Paula Volsky passed me by in the 90s. It may have been too nasty—I was reading a lot of groundling fantasy: Eddings, Feist, Weis & Hickman and some lovely dovelys like Patricia Mckillip and Sherri S Tepper.
The Wolf of Winter entrenches the reader in a harsh northern world: snow and ice, wind and thick forests. A land populated by large-framed, brutish and decadent people who view intelligence as pointless and kindness as irrelevant. A world where magic exists, but rather than making things soft and cushy, it eats away at the minds of those who attempt to use it.
At the beginning of the book we meet Varis, a man at odds with the world around him. He is born into the royal family of Rhazaulle, facing humiliation and ostracisation for his perceived weaknesses: he is too smart, physically frail and quiet. Eventually, sick of his nebulous existence at court, Varis exiles himself to the northernmost regions of the country to continue his studies. It is in these dark and forgotten corners of the kingdom that he encounters a sorcerer of immense power, a ghoulish figure who offers to teach him the forbidden and mind-destroying magic, necromancy.
To access this ability, Varis learns, all magic-users must imbibe highly poisonous and addictive drugs to heighten their senses and quicken their minds. These toxic substances eat away at mental cohesion, eventually causing an irreversible madness called–and I still cringe at the word–spifflication. Once Varis sets himself on this path, he finds within himself a malevolence he never knew existed, and an irresistible desire for the power of the throne.
Varis's experiences dominate the book. And although, theoretically, he is an antagonist of sorts, the reader grows to understand the world through his eyes. In fact the true protagonist doesn’t really throw herself into the action of the story until a good halfway through.
Finally we meet the protagonist: enter Varis's niece, who is similarly bookish and intelligent. Shalindra, however, uses her interest in the forbidden necromantic arts to oppose her uncle’s murderous ambitions. She is the crux upon which two countries will either succumb to the maddened necromancer, or be ruled by the rightful heir to the throne. As the story progresses, however, the reader realises that Varis and even his ghoulish mentor can't be the ultimate evil of the tale—that Shalindra’s feet are on a dark path.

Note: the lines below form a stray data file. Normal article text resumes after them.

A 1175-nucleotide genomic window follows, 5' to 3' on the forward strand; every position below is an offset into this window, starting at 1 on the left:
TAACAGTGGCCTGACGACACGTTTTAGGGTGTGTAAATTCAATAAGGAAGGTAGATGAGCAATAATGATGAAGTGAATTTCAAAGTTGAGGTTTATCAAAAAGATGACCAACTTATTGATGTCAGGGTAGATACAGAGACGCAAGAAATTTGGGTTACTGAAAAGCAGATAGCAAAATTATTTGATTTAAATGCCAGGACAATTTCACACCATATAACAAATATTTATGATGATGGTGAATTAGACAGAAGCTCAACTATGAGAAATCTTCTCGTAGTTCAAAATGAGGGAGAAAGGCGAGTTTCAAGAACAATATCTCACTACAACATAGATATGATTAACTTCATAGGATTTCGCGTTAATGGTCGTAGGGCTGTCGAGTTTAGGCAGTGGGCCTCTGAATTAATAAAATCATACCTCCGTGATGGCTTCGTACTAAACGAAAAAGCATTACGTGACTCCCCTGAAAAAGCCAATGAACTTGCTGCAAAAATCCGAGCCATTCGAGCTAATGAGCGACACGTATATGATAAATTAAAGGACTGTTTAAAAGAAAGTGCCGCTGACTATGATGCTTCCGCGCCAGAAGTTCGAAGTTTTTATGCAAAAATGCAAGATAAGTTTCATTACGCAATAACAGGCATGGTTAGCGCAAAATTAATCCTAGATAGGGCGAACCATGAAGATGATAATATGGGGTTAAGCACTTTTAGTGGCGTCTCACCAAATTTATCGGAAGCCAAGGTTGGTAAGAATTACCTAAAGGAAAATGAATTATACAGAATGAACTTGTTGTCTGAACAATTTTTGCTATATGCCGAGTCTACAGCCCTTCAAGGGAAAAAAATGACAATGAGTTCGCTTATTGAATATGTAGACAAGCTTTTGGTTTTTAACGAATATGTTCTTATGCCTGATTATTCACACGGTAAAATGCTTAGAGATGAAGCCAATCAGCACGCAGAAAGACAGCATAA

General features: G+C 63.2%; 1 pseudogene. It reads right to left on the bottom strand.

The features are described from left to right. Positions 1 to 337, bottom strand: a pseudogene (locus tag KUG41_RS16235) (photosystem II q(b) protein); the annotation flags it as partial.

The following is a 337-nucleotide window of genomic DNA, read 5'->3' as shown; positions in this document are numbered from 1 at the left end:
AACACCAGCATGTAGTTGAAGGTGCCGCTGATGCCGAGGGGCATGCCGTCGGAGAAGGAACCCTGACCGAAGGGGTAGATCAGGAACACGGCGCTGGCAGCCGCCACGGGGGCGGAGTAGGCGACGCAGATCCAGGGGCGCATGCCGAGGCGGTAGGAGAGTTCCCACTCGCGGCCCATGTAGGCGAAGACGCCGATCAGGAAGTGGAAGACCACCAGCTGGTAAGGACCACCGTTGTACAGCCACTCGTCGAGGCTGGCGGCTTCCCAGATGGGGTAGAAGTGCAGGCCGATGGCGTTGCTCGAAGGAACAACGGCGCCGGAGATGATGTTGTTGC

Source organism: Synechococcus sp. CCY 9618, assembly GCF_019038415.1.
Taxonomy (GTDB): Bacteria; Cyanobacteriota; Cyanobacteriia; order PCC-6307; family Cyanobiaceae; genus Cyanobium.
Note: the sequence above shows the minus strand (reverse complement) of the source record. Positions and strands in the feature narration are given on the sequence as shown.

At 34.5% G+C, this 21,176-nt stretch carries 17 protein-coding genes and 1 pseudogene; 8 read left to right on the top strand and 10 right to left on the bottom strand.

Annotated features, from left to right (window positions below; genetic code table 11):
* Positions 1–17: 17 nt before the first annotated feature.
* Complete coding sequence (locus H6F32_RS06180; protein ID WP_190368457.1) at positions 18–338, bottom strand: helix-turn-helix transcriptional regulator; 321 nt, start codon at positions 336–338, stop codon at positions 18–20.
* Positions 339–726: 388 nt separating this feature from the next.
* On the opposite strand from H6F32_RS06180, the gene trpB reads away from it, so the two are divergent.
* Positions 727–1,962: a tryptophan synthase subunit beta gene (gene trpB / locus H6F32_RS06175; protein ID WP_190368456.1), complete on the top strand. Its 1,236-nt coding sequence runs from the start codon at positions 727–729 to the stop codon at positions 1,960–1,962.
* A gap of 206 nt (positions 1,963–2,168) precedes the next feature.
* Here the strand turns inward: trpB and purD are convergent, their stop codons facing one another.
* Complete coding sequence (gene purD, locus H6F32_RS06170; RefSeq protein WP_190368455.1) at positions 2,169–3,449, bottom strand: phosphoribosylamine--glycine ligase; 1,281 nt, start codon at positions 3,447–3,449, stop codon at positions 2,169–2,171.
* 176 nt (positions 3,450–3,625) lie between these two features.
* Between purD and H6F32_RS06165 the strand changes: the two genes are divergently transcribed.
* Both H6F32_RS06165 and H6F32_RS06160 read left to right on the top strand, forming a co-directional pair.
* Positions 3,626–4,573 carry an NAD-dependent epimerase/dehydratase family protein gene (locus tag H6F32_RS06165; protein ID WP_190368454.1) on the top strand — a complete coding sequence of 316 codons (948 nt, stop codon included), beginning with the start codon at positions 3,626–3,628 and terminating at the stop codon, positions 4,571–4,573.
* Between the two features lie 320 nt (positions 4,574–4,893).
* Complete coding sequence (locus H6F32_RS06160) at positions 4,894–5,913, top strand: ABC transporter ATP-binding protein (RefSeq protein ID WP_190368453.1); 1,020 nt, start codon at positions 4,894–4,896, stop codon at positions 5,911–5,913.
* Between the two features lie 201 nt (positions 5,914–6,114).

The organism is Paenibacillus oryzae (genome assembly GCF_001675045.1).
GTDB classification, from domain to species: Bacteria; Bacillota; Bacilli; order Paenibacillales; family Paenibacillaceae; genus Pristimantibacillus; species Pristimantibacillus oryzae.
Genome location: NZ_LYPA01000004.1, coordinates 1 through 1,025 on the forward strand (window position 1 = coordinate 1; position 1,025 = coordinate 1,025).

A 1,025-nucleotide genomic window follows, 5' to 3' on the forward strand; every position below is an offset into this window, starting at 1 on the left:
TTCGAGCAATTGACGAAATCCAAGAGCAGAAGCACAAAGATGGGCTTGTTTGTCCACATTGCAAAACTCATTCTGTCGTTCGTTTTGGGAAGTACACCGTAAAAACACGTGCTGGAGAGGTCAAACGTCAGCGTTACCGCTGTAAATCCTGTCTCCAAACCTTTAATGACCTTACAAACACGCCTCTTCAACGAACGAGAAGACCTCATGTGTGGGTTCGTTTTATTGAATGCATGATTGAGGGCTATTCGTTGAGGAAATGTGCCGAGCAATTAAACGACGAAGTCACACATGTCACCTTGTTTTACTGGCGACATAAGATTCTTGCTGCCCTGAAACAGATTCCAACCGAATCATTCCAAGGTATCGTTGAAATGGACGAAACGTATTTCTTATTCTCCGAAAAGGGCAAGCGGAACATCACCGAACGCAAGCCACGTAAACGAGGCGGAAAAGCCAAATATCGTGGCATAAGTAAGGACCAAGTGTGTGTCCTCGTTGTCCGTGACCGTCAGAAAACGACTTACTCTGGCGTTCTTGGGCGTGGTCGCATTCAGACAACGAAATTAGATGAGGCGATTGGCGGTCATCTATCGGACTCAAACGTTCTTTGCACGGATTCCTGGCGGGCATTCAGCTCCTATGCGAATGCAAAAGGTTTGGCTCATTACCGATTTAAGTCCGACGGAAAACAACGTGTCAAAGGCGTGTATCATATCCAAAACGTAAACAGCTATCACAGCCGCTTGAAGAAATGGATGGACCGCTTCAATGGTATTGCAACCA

The Tasty Bit
Necromancy, when done properly, has to be my favourite premise. In fact Sabriel by Garth Nix and The Awakeners by Sherri S Tepper are probably the only other stories I know where necromancy is more than a cheap ‘wo0oo0o spooky evil’ gimmick to show the crossing of taboos. (Note: I am not talking here about stories of the ‘undead’, but tales of necromantic ritual)
In The Wolf of Winter, even a highly intelligent mind is unable to understand magic. It takes a chemically heightened mental faculty to even comprehend the strictures involved in summoning and controlling ghosts. Eventually these substances take a toll on their minds and the magic-user degenerates into incoherence and random sadism.
I also found that behind the culture of necromancy in Volsky's world there is a strange…almost inevitable process. The nature of 'spifflication' (something only lightly touched on in the story itself), is actually concerned with the need to procreate and a sort of grooming: ‘spifflicated’ sorcerers compulsively breed and spawn new spifflicated children, they search out new humans to ‘turn’ to necromantic ways. Thus, in Volsky’s story, the final pervasive evil is the fact that the magic itself exists at all–a cruel twist by some sort of demonic creatrix.
Volsky’s world of necromancy and mind-blasted (sigh - spifflicated) sorcerers is absolutely fascinating. I was immediately taken in by the nature of (sigh) spifflication and necromantic ‘performance enhancers’, a kaleidoscope of story possibilities exploded and I had absolutely no idea where Volsky would end up. I tore through it in 3 days!
Sadly, despite her wonderful writing, thrilling premise and excellent style, the story itself seemed lacking in its final direction. In many ways, I feel that The Wolf of Winter would have been most effective in a much shorter format and focussed entirely on Varis’s experiences. Volsky forsook what should have been a story of spine-chilling intensity in favour of a diffusive plot and mysterious air that lacks a final, much-needed punch. Still, the book was devoured in just under 3 days, so I’d say it evens out to awesome.
The Other Stuff
Published 1993 by Bantam Books, Great Britain. I don't think this is currently in print, let me know if I'm wrong.